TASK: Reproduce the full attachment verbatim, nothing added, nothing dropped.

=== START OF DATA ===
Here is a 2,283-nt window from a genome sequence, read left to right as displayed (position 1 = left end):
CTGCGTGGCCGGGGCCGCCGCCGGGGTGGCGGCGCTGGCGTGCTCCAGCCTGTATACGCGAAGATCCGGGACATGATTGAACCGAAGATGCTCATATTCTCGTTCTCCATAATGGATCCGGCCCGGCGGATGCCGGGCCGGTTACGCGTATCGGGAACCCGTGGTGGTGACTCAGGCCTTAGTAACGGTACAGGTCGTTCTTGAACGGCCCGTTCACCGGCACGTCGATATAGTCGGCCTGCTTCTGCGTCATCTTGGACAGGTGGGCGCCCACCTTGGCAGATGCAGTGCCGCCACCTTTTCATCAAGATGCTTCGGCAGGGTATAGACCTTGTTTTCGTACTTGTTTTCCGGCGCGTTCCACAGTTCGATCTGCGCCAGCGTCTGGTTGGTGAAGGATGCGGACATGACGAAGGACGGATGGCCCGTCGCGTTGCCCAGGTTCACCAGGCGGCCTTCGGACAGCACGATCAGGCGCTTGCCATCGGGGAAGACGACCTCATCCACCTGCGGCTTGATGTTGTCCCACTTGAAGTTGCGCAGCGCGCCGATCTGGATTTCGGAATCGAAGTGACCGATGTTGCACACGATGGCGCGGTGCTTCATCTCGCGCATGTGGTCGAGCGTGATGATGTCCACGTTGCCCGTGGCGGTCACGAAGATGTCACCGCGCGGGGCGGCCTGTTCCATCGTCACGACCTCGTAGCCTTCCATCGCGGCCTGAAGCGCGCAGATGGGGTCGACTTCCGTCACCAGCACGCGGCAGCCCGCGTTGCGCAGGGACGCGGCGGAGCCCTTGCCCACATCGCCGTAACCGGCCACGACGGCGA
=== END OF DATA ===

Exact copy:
Here is a 2,283-nt window from a genome sequence, read left to right as displayed (position 1 = left end):
CTGCGTGGCCGGGGCCGCCGCCGGGGTGGCGGCGCTGGCGTGCTCCAGCCTGTATACGCGAAGATCCGGGACATGATTGAACCGAAGATGCTCATATTCTCGTTCTCCATAATGGATCCGGCCCGGCGGATGCCGGGCCGGTTACGCGTATCGGGAACCCGTGGTGGTGACTCAGGCCTTAGTAACGGTACAGGTCGTTCTTGAACGGCCCGTTCACCGGCACGTCGATATAGTCGGCCTGCTTCTGCGTCATCTTGGACAGGTGGGCGCCCACCTTGGCAGATGCAGTGCCGCCACCTTTTCATCAAGATGCTTCGGCAGGGTATAGACCTTGTTTTCGTACTTGTTTTCCGGCGCGTTCCACAGTTCGATCTGCGCCAGCGTCTGGTTGGTGAAGGATGCGGACATGACGAAGGACGGATGGCCCGTCGCGTTGCCCAGGTTCACCAGGCGGCCTTCGGACAGCACGATCAGGCGCTTGCCATCGGGGAAGACGACCTCATCCACCTGCGGCTTGATGTTGTCCCACTTGAAGTTGCGCAGCGCGCCGATCTGGATTTCGGAATCGAAGTGACCGATGTTGCACACGATGGCGCGGTGCTTCATCTCGCGCATGTGGTCGAGCGTGATGATGTCCACGTTGCCCGTGGCGGTCACGAAGATGTCACCGCGCGGGGCGGCCTGTTCCATCGTCACGACCTCGTAGCCTTCCATCGCGGCCTGAAGCGCGCAGATGGGGTCGACTTCCGTCACCAGCACGCGGCAGCCCGCGTTGCGCAGGGACGCGGCGGAGCCCTTGCCCACATCGCCGTAACCGGCCACGACGGCGA